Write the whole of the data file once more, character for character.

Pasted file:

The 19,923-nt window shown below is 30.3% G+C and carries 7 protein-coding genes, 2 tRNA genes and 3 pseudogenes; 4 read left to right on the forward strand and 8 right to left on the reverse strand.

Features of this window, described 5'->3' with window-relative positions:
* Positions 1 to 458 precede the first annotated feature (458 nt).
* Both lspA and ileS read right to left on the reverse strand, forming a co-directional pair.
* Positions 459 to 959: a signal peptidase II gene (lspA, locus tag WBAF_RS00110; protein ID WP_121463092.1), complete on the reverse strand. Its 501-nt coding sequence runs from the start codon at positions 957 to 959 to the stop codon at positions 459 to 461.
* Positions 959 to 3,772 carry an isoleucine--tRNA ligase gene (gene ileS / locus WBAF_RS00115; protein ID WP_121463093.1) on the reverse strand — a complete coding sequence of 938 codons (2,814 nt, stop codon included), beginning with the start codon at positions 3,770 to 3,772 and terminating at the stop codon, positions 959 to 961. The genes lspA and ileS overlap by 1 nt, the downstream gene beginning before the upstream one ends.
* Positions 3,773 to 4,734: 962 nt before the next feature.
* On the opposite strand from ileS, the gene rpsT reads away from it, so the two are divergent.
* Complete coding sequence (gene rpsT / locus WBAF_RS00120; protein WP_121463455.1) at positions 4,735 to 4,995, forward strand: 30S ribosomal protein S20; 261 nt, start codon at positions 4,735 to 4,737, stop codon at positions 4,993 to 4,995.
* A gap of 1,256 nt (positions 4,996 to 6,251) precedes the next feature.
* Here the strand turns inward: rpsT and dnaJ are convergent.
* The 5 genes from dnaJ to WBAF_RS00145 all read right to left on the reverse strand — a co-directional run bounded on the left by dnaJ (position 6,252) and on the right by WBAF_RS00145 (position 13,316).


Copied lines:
The 19,923-nt window shown below is 30.3% G+C and carries 7 protein-coding genes, 2 tRNA genes and 3 pseudogenes; 4 read left to right on the forward strand and 8 right to left on the reverse strand.

Features of this window, described 5'->3' with window-relative positions:
* Positions 1 to 458 precede the first annotated feature (458 nt).
* Both lspA and ileS read right to left on the reverse strand, forming a co-directional pair.
* Positions 459 to 959: a signal peptidase II gene (lspA, locus tag WBAF_RS00110; protein ID WP_121463092.1), complete on the reverse strand. Its 501-nt coding sequence runs from the start codon at positions 957 to 959 to the stop codon at positions 459 to 461.
* Positions 959 to 3,772 carry an isoleucine--tRNA ligase gene (gene ileS / locus WBAF_RS00115; protein ID WP_121463093.1) on the reverse strand — a complete coding sequence of 938 codons (2,814 nt, stop codon included), beginning with the start codon at positions 3,770 to 3,772 and terminating at the stop codon, positions 959 to 961. The genes lspA and ileS overlap by 1 nt, the downstream gene beginning before the upstream one ends.
* Positions 3,773 to 4,734: 962 nt before the next feature.
* On the opposite strand from ileS, the gene rpsT reads away from it, so the two are divergent.
* Complete coding sequence (gene rpsT / locus WBAF_RS00120; protein WP_121463455.1) at positions 4,735 to 4,995, forward strand: 30S ribosomal protein S20; 261 nt, start codon at positions 4,735 to 4,737, stop codon at positions 4,993 to 4,995.
* A gap of 1,256 nt (positions 4,996 to 6,251) precedes the next feature.
* Here the strand turns inward: rpsT and dnaJ are convergent.
* The 5 genes from dnaJ to WBAF_RS00145 all read right to left on the reverse strand — a co-directional run bounded on the left by dnaJ (position 6,252) and on the right by WBAF_RS00145 (position 13,316).